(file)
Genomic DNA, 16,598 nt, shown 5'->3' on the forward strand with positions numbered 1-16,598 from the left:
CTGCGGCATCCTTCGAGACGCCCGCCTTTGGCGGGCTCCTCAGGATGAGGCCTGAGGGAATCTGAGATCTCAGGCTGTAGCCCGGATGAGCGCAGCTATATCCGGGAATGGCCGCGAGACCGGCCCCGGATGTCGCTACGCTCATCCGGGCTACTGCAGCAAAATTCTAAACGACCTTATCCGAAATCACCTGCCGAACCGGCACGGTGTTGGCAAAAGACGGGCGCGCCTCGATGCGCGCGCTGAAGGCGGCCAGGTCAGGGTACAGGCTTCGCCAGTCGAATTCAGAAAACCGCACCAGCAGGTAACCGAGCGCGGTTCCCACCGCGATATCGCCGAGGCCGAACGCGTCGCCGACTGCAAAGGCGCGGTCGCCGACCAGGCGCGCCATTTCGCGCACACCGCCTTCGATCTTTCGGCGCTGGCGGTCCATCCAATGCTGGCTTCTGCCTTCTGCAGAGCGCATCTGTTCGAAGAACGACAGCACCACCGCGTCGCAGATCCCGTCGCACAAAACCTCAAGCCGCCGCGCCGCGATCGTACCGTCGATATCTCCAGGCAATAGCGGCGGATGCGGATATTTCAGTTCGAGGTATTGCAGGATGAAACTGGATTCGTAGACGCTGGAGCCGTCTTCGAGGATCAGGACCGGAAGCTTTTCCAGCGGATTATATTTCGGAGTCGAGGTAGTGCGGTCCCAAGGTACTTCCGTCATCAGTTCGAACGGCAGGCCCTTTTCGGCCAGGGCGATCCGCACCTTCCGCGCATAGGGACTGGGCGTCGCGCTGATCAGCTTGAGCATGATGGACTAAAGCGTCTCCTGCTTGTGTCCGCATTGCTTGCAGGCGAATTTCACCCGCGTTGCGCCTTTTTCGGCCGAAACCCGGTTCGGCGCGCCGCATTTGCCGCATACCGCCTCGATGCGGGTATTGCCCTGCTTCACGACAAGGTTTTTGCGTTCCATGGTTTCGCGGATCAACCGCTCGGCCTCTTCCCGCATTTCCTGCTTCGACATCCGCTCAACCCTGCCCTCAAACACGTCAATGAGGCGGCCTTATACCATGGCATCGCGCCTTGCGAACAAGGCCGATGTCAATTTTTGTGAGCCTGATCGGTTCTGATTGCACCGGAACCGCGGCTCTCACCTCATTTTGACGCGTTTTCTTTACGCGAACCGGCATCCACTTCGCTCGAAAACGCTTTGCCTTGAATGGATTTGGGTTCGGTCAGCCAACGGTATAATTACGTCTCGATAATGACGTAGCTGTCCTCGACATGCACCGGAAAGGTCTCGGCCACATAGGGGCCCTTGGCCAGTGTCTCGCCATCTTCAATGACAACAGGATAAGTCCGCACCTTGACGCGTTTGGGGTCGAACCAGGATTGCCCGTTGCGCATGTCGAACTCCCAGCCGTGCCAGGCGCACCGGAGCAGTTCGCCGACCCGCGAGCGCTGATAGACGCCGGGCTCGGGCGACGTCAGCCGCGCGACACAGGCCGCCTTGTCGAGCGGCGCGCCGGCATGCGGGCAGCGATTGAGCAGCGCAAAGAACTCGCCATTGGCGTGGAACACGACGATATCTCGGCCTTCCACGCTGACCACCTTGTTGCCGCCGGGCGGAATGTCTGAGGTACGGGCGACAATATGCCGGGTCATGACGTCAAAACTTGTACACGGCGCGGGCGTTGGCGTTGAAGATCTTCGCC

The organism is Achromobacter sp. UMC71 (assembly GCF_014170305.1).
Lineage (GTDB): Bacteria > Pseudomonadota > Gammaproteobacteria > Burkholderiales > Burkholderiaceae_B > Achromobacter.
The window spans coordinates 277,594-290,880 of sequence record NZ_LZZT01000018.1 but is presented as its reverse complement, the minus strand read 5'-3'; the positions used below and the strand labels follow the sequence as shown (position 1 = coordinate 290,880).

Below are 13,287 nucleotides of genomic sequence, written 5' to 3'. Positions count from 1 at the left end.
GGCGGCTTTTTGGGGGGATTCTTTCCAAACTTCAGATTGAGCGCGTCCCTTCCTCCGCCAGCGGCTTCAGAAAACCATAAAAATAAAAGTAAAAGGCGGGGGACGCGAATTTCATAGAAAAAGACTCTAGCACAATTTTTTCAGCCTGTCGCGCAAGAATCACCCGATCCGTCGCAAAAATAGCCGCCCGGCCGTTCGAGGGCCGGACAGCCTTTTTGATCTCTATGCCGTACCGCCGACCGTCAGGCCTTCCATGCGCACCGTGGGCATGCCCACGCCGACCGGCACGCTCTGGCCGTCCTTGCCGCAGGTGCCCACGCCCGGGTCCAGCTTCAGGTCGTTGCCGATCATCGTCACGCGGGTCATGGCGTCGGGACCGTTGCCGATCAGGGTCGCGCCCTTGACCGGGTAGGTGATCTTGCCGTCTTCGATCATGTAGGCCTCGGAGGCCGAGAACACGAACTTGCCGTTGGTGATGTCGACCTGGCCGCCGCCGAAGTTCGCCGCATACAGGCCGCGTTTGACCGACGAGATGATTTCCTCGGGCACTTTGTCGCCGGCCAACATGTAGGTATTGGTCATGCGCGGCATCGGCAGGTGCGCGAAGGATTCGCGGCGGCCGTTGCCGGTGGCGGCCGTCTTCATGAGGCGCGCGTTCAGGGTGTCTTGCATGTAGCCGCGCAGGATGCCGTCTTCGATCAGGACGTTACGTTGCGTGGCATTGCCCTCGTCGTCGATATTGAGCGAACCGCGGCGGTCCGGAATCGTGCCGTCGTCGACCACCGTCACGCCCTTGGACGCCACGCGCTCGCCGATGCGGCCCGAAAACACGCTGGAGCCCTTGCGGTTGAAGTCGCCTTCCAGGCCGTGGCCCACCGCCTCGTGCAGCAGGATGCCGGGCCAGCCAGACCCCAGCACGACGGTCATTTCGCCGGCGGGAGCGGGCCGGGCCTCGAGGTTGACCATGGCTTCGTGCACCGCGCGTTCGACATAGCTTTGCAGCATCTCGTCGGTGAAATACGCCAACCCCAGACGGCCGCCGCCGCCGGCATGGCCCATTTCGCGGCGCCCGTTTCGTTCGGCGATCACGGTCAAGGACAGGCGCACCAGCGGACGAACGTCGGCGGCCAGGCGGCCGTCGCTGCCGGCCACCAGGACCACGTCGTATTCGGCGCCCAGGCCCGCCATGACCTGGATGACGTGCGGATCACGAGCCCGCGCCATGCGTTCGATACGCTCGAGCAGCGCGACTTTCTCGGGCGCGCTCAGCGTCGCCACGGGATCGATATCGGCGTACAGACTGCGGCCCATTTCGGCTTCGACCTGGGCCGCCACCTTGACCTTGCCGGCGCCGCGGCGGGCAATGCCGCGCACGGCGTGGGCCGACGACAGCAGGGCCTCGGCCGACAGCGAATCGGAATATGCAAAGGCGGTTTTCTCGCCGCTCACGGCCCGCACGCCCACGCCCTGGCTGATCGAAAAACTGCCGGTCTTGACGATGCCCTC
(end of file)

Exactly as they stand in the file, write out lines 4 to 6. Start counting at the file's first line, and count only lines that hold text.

Lineage (GTDB): Bacteria > Pseudomonadota > Gammaproteobacteria > Burkholderiales > Burkholderiaceae_B > Achromobacter.
The window spans coordinates 277,594-290,880 of sequence record NZ_LZZT01000018.1 but is presented as its reverse complement, the minus strand read 5'-3'; the positions used below and the strand labels follow the sequence as shown (position 1 = coordinate 290,880).

Below are 13,287 nucleotides of genomic sequence, written 5' to 3'. Positions count from 1 at the left end.